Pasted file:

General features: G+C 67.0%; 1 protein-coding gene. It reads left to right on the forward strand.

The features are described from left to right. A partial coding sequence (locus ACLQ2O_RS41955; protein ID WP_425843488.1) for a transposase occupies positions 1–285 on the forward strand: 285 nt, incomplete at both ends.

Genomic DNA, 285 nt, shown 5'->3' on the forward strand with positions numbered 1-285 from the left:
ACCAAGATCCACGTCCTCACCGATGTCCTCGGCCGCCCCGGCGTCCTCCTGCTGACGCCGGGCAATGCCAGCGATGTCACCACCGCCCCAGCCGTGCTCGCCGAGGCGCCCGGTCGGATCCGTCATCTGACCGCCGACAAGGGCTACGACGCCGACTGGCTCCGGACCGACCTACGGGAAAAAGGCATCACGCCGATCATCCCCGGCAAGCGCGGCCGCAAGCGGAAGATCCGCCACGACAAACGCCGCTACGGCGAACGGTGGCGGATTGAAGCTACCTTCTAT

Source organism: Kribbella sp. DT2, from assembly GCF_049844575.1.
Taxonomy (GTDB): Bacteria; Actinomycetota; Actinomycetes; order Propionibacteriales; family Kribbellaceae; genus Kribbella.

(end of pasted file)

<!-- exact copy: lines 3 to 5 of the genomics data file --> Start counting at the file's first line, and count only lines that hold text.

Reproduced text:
Genomic DNA, 285 nt, shown 5'->3' on the forward strand with positions numbered 1-285 from the left:
ACCAAGATCCACGTCCTCACCGATGTCCTCGGCCGCCCCGGCGTCCTCCTGCTGACGCCGGGCAATGCCAGCGATGTCACCACCGCCCCAGCCGTGCTCGCCGAGGCGCCCGGTCGGATCCGTCATCTGACCGCCGACAAGGGCTACGACGCCGACTGGCTCCGGACCGACCTACGGGAAAAAGGCATCACGCCGATCATCCCCGGCAAGCGCGGCCGCAAGCGGAAGATCCGCCACGACAAACGCCGCTACGGCGAACGGTGGCGGATTGAAGCTACCTTCTAT

Source organism: Kribbella sp. DT2, from assembly GCF_049844575.1.